Discussing Fiction

Haha you can tell it’s summer, because I have a lot more time to play around with the blog and write. 3,000 words written today! If you haven’t noticed, I’m somewhat of a binge writer: I don’t write for a week, and then sit down and concentrate on nothing else for five hours.

Anyway, I found this list of fiction terms online, and edited it a little, adding some of my own examples and removing some terms that I thought were redundant:

  • Allegory: A complete narrative that may also be applied to a parallel set of external situations that may be political, moral, religious, or philosophical; a complete and self-contained narrative signifying another set of conditions.
  • Atmosphere: The emotional aura that a work evokes; the permeating emotional texture within a work.
  • Character: The verbal representation of a human being, with all the good and bad traits of being human. Character is revealed through authorial comments, interactions with other characters, dramatic statements and thoughts, and statements by other characters.
  • Conflict: The essence of plot; the opposition between two forces. Man vs man, man vs nature, man vs himself
  • Contextual or authorial symbol: A symbol specific to a particular work that gathers its meaning from the context of the work.
  • Cosmic irony: Situational irony connected to a pessimistic or fatalistic view of life.
  • Cultural or universal symbol: A symbol recognized and shared as a result of common social and cultural heritage.
  • Dramatic irony: Situational irony in which a character perceives his or her plight in a limited way while the audience and one or more other characters understand it entirely.
  • Dramatic/objective POV: Third person point of view in which no authorial commentary reveals characters’ thoughts.
  • Epiphany: Literally, a “manifestation”; in literature, epiphany “has become the standard term for the description . . . of the sudden flare into revelation of an ordinary object or scene.”
  • Fable: A story that features animals with human traits and “morals” or explanations.
  • First person POV: Narration from the perspective of “I” or “We.” The importance of this point of view is that the narrator can be reliable or unreliable.
  • Flat character: A character that is static and does not grow. One purpose of flat characters is to highlight the development of round characters.
  • Initiation: Type of story or theme in which a character moves from innocence to experience.
  • Irony: The discrepancy between what is perceived and what is revealed; language and situations that seem to reverse normal expectations.
  • Metaphor: Comparison of two unlike things; describing some unlike thing in terms of something understandable to the reader.
  • Myth: A narrative story associated with the religion, philosophy, or collective psychology of various societies and cultures. Example: Superman in America today is very much what Hercules was to the Ancient Greeks.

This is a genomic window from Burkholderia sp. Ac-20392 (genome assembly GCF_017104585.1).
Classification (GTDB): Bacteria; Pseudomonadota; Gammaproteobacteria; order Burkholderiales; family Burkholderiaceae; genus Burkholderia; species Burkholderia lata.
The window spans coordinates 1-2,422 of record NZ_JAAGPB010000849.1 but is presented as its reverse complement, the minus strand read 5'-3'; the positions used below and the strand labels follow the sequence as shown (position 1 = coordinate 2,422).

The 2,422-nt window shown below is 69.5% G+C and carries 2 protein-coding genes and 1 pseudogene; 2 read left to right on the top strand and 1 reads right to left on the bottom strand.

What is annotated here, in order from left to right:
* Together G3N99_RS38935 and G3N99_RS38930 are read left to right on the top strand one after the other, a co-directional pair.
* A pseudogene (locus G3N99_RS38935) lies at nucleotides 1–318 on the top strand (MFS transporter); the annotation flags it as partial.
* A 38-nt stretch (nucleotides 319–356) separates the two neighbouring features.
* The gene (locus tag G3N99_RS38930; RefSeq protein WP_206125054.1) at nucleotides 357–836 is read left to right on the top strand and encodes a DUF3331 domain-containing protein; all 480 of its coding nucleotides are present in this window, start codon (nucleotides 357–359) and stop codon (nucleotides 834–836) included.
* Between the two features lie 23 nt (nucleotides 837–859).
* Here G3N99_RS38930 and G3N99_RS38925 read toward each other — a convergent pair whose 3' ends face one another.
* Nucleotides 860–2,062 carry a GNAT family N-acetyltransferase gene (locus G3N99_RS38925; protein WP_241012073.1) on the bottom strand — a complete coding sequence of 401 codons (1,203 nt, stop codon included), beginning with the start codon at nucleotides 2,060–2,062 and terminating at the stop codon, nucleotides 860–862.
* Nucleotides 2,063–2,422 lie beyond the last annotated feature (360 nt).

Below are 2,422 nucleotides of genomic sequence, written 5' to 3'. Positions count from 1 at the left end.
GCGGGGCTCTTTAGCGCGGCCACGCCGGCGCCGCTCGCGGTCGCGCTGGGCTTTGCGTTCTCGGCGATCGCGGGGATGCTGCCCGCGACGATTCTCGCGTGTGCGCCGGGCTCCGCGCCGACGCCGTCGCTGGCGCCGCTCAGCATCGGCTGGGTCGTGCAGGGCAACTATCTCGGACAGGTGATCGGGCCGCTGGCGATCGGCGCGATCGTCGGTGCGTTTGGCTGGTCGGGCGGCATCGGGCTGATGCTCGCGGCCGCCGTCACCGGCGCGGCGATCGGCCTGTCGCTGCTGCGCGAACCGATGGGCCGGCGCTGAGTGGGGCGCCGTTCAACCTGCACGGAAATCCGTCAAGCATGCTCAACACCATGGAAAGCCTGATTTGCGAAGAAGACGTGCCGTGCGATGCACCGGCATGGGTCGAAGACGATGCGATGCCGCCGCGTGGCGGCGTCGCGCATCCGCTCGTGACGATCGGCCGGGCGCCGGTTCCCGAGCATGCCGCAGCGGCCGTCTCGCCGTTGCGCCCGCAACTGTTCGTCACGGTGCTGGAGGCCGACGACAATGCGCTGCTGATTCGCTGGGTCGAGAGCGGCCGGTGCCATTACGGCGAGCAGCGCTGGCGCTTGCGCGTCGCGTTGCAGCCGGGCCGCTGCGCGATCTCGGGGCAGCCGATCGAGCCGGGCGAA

• Omniscient point of view: Point of view in which an authorial voice reveals all the characters’ thoughts; may include commentary by the author.
  • Hyperbole: Exaggeration for effect.
  • Personification: Attributing human attributes or actions to nonhuman things or abstractions.
  • Plot: The development and resolution of a conflict; includes the element of causation.
  • Point of view (POV): The voice of the story; the story from the perspective of the person doing the speaking. Examples: first person, second person, third person omniscient, third person limited omniscient, third person dramatic or objective.
  • Protagonist: The main character of a story; the character around whom the conflict is centered.
  • Round characters: Characters that recognize, change with, and adjust to circumstances.
  • Second person POV: Story told from the perspective of “you.” Uncommon.
  • Setting: A work’s natural, manufactured, political, cultural, and temporal environment, including everything that the characters know and own.
  • Simile: Comparison of two unlike things using “like” or “as.”
  • Situational irony: A type of irony emphasizing that human beings are enmeshed in forces beyond their comprehension and control.
  • Stereotype: Flat characters that exhibit no attributes except those of their class.
  • Stock character: Flat characters who represent a class or group.
  • Story or narration: The reporting of actions in chronological sequence.
  • Structure: The way in which a plot is assembled: chronologically, through dreams, speeches, fragments, etc.
  • Style: The manipulation of language to create certain effects.
  • Symbolism: Objects, incidents, speeches, and characters that have meanings beyond themselves.
  • Theme: The major or central idea of a work.
  • Third person limited omniscient POV: one third-person character’s thoughts are revealed but the other characters’ thoughts are not.
  • Tone: The ways in which the author conveys attitudes about the story material and toward the reader.
  • Litotes: Deliberate underplaying or undervaluing of a thing to create emphasis or irony

Definitions and examples are modified from Dr. Donna Campbell at Washington State University, and Literature: An Introduction to Reading and Writing, 7th ed., ed. Edgar V. Roberts and Henry E. Jacobs (Upper Saddle River, N. J.: Prentice-Hall, 2004).